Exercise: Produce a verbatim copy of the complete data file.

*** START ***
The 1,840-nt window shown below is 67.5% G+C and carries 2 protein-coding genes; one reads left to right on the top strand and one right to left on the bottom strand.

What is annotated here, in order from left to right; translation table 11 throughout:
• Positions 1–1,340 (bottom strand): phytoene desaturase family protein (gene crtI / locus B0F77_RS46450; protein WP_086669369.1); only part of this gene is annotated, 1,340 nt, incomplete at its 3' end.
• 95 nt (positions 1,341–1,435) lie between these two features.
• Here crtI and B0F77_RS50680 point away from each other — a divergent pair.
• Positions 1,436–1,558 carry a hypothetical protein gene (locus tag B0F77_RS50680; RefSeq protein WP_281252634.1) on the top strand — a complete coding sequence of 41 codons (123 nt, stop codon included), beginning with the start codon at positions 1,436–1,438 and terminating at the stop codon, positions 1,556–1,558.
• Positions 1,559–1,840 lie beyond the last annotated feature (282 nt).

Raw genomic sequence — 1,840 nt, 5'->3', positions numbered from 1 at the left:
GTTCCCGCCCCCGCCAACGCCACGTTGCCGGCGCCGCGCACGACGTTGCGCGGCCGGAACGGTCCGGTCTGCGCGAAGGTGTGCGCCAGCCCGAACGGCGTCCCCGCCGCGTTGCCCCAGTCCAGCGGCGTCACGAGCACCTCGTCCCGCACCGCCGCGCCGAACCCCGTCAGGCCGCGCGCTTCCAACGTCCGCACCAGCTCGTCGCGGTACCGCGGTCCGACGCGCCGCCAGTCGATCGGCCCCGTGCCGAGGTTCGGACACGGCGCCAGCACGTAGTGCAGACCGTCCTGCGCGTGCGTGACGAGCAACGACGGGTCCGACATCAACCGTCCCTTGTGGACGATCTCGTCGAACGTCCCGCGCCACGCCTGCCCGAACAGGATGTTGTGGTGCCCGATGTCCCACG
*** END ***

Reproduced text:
The 1,840-nt window shown below is 67.5% G+C and carries 2 protein-coding genes; one reads left to right on the top strand and one right to left on the bottom strand.

What is annotated here, in order from left to right; translation table 11 throughout:
• Positions 1–1,340 (bottom strand): phytoene desaturase family protein (gene crtI / locus B0F77_RS46450; protein WP_086669369.1); only part of this gene is annotated, 1,340 nt, incomplete at its 3' end.
• 95 nt (positions 1,341–1,435) lie between these two features.
• Here crtI and B0F77_RS50680 point away from each other — a divergent pair.
• Positions 1,436–1,558 carry a hypothetical protein gene (locus tag B0F77_RS50680; RefSeq protein WP_281252634.1) on the top strand — a complete coding sequence of 41 codons (123 nt, stop codon included), beginning with the start codon at positions 1,436–1,438 and terminating at the stop codon, positions 1,556–1,558.
• Positions 1,559–1,840 lie beyond the last annotated feature (282 nt).

Raw genomic sequence — 1,840 nt, 5'->3', positions numbered from 1 at the left:
GTTCCCGCCCCCGCCAACGCCACGTTGCCGGCGCCGCGCACGACGTTGCGCGGCCGGAACGGTCCGGTCTGCGCGAAGGTGTGCGCCAGCCCGAACGGCGTCCCCGCCGCGTTGCCCCAGTCCAGCGGCGTCACGAGCACCTCGTCCCGCACCGCCGCGCCGAACCCCGTCAGGCCGCGCGCTTCCAACGTCCGCACCAGCTCGTCGCGGTACCGCGGTCCGACGCGCCGCCAGTCGATCGGCCCCGTGCCGAGGTTCGGACACGGCGCCAGCACGTAGTGCAGACCGTCCTGCGCGTGCGTGACGAGCAACGACGGGTCCGACATCAACCGTCCCTTGTGGACGATCTCGTCGAACGTCCCGCGCCACGCCTGCCCGAACAGGATGTTGTGGTGCCCGATGTCCCACG